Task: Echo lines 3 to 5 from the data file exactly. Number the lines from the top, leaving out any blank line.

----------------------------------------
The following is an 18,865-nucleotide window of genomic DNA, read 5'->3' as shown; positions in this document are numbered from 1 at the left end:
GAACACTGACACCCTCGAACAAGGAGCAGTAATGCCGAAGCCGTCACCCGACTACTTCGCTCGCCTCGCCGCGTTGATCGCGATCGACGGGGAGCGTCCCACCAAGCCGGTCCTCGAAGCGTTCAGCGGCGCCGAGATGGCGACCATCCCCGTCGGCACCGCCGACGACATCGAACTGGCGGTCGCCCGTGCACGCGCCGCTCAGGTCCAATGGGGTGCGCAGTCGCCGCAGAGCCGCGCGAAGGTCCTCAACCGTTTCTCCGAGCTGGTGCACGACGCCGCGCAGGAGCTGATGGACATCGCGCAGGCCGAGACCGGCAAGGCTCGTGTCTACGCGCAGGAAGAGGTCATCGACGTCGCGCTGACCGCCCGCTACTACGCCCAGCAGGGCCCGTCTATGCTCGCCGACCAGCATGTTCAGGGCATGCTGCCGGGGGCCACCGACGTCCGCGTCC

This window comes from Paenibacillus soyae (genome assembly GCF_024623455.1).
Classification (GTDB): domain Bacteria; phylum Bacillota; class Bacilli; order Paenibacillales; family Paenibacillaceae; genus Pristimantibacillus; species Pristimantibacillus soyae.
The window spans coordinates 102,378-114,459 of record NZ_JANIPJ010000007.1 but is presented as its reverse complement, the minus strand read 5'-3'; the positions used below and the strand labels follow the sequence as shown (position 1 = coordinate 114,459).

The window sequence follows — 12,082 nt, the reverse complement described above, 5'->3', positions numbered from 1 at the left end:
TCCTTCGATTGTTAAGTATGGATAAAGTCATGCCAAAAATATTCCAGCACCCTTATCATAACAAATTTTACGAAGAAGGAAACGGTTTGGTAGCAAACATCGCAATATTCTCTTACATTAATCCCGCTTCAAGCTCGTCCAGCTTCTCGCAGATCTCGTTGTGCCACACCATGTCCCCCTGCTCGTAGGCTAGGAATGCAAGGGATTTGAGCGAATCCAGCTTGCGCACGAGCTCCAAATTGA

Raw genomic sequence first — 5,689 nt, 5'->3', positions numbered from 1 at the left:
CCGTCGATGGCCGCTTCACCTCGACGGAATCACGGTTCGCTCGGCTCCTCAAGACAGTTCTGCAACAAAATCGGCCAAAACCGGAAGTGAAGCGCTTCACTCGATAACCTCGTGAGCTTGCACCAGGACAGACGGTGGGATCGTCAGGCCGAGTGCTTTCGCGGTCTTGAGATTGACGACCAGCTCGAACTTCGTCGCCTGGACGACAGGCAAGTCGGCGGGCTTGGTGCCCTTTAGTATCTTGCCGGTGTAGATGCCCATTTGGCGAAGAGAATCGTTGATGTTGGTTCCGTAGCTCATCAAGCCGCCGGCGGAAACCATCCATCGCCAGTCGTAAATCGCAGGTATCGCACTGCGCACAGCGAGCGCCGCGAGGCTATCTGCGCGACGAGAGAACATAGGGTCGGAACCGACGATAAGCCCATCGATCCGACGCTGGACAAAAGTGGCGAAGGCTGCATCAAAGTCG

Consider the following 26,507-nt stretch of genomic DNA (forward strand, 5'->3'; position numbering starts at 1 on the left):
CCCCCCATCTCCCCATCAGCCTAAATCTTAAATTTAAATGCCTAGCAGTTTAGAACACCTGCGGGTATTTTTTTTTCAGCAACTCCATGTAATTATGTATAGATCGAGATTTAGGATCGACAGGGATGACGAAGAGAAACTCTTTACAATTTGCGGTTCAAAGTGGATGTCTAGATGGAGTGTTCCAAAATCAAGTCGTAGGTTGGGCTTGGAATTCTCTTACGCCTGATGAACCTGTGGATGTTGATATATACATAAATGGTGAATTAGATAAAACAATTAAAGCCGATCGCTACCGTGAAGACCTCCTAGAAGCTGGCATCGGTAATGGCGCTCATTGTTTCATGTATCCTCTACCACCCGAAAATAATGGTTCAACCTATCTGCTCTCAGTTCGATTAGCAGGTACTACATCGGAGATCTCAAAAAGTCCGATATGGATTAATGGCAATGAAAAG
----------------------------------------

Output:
This window comes from Paenibacillus soyae (genome assembly GCF_024623455.1).
Classification (GTDB): domain Bacteria; phylum Bacillota; class Bacilli; order Paenibacillales; family Paenibacillaceae; genus Pristimantibacillus; species Pristimantibacillus soyae.
The window spans coordinates 102,378-114,459 of record NZ_JANIPJ010000007.1 but is presented as its reverse complement, the minus strand read 5'-3'; the positions used below and the strand labels follow the sequence as shown (position 1 = coordinate 114,459).